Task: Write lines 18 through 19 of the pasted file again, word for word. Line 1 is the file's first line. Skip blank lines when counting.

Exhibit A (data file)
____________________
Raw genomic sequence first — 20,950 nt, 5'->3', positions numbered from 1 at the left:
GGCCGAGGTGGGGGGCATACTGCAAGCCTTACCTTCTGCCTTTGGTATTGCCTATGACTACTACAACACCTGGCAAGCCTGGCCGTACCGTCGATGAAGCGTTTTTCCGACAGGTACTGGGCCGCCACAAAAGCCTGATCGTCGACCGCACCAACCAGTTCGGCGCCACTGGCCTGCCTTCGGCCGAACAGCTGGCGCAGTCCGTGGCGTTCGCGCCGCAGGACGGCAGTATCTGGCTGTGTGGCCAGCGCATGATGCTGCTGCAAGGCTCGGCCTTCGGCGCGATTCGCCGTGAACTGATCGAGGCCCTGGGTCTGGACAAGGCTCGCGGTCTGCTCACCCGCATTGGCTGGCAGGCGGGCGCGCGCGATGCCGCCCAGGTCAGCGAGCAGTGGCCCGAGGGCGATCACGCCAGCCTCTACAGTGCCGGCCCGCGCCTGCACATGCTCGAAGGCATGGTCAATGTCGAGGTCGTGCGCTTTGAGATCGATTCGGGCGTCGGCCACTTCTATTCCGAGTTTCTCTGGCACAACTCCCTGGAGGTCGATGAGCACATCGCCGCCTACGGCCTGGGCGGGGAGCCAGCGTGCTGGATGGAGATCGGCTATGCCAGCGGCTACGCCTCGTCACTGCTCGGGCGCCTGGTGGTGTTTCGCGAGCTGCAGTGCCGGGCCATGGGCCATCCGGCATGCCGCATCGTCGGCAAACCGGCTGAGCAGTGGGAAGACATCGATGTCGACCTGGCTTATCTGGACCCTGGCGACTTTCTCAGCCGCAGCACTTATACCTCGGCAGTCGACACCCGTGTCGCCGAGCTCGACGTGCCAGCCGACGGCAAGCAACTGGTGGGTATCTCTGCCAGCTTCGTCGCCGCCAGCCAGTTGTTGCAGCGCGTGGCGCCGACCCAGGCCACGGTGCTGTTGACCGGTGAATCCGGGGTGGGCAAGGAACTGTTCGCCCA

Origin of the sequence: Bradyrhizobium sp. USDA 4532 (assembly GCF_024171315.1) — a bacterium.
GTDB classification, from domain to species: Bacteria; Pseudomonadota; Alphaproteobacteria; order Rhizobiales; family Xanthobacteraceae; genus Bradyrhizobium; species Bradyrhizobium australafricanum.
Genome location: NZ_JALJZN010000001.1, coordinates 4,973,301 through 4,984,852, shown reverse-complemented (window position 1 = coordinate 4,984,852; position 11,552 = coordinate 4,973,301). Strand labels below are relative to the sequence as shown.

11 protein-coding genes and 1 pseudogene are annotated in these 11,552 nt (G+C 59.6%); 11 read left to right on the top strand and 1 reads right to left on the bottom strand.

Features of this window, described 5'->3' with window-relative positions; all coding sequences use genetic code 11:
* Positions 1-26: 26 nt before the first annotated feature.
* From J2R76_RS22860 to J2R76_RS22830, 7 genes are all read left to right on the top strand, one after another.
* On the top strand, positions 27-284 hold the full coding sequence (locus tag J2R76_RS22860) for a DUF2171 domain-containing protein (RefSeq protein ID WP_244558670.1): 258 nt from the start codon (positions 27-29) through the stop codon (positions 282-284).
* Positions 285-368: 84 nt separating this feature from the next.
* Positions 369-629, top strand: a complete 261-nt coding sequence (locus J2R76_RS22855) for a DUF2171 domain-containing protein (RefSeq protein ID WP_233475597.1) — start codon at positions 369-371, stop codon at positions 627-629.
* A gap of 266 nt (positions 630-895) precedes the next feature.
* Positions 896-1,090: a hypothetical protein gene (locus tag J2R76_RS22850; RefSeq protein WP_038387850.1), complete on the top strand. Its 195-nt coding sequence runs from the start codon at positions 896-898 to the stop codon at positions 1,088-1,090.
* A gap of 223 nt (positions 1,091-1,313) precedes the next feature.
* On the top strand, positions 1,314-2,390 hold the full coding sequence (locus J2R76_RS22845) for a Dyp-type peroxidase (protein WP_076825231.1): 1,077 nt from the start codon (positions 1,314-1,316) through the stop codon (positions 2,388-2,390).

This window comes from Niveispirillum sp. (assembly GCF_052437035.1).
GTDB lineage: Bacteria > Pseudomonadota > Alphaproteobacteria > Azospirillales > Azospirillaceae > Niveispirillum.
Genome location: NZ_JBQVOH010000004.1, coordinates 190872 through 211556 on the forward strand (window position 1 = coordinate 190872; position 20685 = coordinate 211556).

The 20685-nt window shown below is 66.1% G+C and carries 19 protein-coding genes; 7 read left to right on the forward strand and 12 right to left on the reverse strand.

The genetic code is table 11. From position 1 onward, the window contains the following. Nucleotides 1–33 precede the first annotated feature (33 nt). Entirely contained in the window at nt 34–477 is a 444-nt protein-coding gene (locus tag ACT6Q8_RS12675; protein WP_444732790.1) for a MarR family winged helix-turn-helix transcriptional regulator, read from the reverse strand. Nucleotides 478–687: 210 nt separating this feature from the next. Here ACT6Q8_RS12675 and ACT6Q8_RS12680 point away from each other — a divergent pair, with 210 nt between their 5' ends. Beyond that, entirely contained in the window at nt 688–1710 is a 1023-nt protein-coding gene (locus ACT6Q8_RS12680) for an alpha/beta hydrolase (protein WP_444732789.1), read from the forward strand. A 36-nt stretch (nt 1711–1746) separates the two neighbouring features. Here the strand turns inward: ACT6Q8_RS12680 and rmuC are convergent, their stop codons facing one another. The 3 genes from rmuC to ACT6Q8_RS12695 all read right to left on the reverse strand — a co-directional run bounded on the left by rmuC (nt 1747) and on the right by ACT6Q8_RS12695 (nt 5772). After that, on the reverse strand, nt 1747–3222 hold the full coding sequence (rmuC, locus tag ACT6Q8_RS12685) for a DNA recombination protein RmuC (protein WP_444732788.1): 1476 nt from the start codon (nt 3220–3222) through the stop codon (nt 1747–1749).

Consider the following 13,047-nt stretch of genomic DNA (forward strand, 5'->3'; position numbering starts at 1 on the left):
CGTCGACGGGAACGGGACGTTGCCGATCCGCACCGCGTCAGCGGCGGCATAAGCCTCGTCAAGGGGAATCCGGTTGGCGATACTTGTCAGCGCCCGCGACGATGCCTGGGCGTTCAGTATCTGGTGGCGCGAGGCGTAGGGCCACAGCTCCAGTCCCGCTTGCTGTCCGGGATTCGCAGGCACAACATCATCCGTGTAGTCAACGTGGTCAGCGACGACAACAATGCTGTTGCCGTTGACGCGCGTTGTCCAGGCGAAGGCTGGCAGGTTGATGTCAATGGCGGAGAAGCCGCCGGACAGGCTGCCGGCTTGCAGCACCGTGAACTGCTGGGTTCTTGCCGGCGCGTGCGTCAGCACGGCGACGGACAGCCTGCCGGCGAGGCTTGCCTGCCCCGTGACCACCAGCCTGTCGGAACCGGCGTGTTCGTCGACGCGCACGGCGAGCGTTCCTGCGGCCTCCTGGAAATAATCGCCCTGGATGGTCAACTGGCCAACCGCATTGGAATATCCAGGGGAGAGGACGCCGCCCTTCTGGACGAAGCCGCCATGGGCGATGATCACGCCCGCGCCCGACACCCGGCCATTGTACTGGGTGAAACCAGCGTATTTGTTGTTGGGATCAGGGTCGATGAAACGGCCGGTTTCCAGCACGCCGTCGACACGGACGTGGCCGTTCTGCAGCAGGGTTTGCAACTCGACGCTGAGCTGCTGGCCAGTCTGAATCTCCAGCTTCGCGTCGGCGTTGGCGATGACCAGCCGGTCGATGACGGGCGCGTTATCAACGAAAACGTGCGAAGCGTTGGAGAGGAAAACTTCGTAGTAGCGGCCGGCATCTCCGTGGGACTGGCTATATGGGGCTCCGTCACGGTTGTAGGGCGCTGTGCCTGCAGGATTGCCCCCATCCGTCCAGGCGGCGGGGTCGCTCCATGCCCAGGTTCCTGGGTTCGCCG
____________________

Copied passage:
GTDB lineage: Bacteria > Pseudomonadota > Alphaproteobacteria > Azospirillales > Azospirillaceae > Niveispirillum.
Genome location: NZ_JBQVOH010000004.1, coordinates 190872 through 211556 on the forward strand (window position 1 = coordinate 190872; position 20685 = coordinate 211556).